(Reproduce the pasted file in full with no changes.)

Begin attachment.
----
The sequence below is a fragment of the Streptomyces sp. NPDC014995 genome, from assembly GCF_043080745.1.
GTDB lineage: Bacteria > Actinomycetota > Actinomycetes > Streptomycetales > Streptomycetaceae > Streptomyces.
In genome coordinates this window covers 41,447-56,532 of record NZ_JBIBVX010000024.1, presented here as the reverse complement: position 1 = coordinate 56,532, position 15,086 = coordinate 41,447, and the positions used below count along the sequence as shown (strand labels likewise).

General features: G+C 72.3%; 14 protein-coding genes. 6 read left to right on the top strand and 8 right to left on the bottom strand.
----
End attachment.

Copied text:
The sequence below is a fragment of the Streptomyces sp. NPDC014995 genome, from assembly GCF_043080745.1.
GTDB lineage: Bacteria > Actinomycetota > Actinomycetes > Streptomycetales > Streptomycetaceae > Streptomyces.
In genome coordinates this window covers 41,447-56,532 of record NZ_JBIBVX010000024.1, presented here as the reverse complement: position 1 = coordinate 56,532, position 15,086 = coordinate 41,447, and the positions used below count along the sequence as shown (strand labels likewise).

General features: G+C 72.3%; 14 protein-coding genes. 6 read left to right on the top strand and 8 right to left on the bottom strand.